“Aunt Azalea, Uncle Jael and Aiman are the best family I could ever wish for.” She said. “Goodbye.” Zillah stepped through and slammed it shut.
She slowly walked back to her Aunt and Uncle’s house. There was a feeling of exhilaration. A feeling of freedom. She would never regret spitting right in their faces after such a long wait. Once she finally returned to her home she saw her Uncle sitting down and her aunt pacing.
“I’m back.” She said quietly.
Her aunt stopped pacing and looked at her with relief. “You had me worried. Where did you go?” Aunt Azalea asked quietly.
“I went to go talk to my parents.” She said quietly. Her aunt's face dropped. “Oh honey.” Her aunt wrapped her in a hug.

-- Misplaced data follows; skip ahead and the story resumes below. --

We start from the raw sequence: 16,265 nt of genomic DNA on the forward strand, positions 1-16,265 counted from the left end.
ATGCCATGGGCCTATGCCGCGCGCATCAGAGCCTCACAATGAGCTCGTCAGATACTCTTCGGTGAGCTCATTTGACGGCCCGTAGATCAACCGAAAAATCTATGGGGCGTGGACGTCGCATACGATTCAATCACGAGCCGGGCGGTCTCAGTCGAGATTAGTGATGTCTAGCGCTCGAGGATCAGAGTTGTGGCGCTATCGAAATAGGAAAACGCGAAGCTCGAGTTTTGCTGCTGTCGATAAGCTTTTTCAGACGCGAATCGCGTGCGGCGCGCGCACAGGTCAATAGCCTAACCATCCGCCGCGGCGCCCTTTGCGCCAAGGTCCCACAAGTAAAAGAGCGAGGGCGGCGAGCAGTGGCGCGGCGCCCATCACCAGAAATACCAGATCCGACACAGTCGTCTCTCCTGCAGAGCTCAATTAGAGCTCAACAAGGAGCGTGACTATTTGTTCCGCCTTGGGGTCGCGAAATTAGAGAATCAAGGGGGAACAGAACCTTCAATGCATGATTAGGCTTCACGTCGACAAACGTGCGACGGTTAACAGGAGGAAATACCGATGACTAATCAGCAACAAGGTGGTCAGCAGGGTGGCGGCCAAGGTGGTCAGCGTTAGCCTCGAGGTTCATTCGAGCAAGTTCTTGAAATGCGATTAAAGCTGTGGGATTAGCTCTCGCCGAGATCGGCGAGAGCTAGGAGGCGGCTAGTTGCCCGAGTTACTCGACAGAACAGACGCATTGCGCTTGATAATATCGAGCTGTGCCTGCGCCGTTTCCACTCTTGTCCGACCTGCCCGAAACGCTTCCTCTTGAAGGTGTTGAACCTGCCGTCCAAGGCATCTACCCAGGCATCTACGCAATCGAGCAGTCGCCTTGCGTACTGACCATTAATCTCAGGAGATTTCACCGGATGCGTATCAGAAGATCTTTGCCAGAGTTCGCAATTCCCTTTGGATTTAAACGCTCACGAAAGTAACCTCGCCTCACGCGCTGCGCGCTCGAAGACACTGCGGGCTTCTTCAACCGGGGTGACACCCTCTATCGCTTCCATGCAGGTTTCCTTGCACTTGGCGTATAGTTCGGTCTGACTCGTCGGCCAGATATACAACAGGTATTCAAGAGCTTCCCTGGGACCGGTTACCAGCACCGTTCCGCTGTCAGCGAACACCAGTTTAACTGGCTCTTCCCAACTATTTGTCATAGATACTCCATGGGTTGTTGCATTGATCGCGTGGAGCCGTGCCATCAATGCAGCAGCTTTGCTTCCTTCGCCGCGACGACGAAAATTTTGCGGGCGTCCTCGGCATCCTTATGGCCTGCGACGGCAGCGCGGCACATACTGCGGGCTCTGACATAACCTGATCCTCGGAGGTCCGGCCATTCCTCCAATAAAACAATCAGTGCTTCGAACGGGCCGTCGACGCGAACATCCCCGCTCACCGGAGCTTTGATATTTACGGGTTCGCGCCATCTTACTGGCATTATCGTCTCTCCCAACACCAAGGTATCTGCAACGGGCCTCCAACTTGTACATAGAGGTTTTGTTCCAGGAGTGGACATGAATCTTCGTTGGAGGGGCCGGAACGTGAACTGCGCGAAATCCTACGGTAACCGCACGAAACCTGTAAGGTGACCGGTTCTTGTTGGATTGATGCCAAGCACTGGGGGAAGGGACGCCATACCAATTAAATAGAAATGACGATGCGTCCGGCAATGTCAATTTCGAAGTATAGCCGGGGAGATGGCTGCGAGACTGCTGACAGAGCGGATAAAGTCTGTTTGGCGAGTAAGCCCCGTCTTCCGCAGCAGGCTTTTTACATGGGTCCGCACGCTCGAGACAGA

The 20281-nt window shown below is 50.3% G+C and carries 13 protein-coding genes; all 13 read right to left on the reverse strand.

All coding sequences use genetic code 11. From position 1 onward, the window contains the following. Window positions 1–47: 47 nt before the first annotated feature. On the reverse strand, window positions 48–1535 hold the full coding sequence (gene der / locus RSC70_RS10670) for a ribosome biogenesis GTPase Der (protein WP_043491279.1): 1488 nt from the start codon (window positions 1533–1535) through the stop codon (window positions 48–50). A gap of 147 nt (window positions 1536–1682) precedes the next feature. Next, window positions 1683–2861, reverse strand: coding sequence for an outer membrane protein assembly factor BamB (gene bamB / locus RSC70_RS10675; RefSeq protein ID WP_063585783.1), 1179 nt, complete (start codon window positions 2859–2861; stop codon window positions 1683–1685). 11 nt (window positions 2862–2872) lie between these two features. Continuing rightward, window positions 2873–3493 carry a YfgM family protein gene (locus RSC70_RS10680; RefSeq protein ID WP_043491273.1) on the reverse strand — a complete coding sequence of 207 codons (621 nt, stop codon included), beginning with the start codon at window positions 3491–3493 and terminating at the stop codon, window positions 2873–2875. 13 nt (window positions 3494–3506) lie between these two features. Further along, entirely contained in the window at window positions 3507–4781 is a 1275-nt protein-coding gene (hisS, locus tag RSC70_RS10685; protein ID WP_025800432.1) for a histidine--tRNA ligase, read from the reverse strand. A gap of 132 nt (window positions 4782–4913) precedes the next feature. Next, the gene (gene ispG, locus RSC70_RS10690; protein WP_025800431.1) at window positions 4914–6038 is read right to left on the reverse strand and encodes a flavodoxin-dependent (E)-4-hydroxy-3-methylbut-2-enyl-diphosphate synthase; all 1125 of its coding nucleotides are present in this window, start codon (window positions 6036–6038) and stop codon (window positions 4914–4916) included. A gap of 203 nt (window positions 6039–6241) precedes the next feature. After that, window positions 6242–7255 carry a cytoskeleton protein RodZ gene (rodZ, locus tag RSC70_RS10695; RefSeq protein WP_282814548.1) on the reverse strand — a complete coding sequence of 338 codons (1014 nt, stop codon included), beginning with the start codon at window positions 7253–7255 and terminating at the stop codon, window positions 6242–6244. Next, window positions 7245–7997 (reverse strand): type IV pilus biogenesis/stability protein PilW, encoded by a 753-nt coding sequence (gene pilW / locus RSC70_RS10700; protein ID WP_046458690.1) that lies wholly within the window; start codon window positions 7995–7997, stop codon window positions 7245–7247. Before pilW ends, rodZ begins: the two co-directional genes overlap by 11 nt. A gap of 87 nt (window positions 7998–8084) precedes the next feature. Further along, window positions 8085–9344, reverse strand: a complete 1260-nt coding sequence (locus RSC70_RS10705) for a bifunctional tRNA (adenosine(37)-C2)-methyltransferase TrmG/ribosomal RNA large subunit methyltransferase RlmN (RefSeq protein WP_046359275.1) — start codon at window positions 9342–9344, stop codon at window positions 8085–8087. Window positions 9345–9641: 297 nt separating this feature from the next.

Zillah had thought that she had no more tears. Unlike the tears with her parents, these were calmly going down her face as she clung to her aunt. “I told them to burn.” She said with a laugh. “Are you proud of me Uncle?”
“Always.” He chuckled gruffly. “Aiman has been moping you better go talk to him. I don’t think I can stand another minute of it.”
Zillah nodded holding her aunt for a few more seconds before laughing. “I’ll go talk to him.”
And tell him dinner is ready.” Her aunt said warmly with a glimmer in her eye. “I made both of your favorites.”
Zillah liked her lips, kapunta sounded wonderful right now. Zillah went upstairs and found Aiman slumped against the wall looking sullen with his head hidden between his knees. Zillah slid down onto the wooden floor next to him. “Hey.”
“Hey.” He mumbled back to her through his knees. “Are you coming to say goodbye?”